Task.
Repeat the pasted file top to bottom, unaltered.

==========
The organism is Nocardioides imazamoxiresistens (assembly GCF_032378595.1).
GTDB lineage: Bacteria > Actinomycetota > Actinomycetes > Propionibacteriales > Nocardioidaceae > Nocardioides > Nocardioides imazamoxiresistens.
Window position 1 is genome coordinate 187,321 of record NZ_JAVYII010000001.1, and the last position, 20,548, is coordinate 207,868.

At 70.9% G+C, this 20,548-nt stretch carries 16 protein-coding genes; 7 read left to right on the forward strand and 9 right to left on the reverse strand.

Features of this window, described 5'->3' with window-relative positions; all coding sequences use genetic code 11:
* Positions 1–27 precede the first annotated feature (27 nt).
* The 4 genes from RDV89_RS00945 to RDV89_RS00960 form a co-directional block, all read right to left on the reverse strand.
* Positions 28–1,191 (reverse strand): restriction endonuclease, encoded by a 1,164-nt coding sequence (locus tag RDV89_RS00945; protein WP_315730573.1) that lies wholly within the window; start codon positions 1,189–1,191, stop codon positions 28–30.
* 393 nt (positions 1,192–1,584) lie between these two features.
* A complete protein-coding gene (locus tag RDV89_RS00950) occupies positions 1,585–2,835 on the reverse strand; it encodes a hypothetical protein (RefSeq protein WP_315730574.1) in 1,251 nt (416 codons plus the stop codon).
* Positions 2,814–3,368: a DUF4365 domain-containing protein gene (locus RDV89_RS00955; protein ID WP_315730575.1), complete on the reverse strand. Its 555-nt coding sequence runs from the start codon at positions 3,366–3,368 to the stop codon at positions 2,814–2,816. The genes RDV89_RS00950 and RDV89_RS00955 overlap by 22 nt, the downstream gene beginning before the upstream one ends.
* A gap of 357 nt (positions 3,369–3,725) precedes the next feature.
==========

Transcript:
The organism is Nocardioides imazamoxiresistens (assembly GCF_032378595.1).
GTDB lineage: Bacteria > Actinomycetota > Actinomycetes > Propionibacteriales > Nocardioidaceae > Nocardioides > Nocardioides imazamoxiresistens.
Window position 1 is genome coordinate 187,321 of record NZ_JAVYII010000001.1, and the last position, 20,548, is coordinate 207,868.

At 70.9% G+C, this 20,548-nt stretch carries 16 protein-coding genes; 7 read left to right on the forward strand and 9 right to left on the reverse strand.

Features of this window, described 5'->3' with window-relative positions; all coding sequences use genetic code 11:
* Positions 1–27 precede the first annotated feature (27 nt).
* The 4 genes from RDV89_RS00945 to RDV89_RS00960 form a co-directional block, all read right to left on the reverse strand.
* Positions 28–1,191 (reverse strand): restriction endonuclease, encoded by a 1,164-nt coding sequence (locus tag RDV89_RS00945; protein WP_315730573.1) that lies wholly within the window; start codon positions 1,189–1,191, stop codon positions 28–30.
* 393 nt (positions 1,192–1,584) lie between these two features.
* A complete protein-coding gene (locus tag RDV89_RS00950) occupies positions 1,585–2,835 on the reverse strand; it encodes a hypothetical protein (RefSeq protein WP_315730574.1) in 1,251 nt (416 codons plus the stop codon).
* Positions 2,814–3,368: a DUF4365 domain-containing protein gene (locus RDV89_RS00955; protein ID WP_315730575.1), complete on the reverse strand. Its 555-nt coding sequence runs from the start codon at positions 3,366–3,368 to the stop codon at positions 2,814–2,816. The genes RDV89_RS00950 and RDV89_RS00955 overlap by 22 nt, the downstream gene beginning before the upstream one ends.
* A gap of 357 nt (positions 3,369–3,725) precedes the next feature.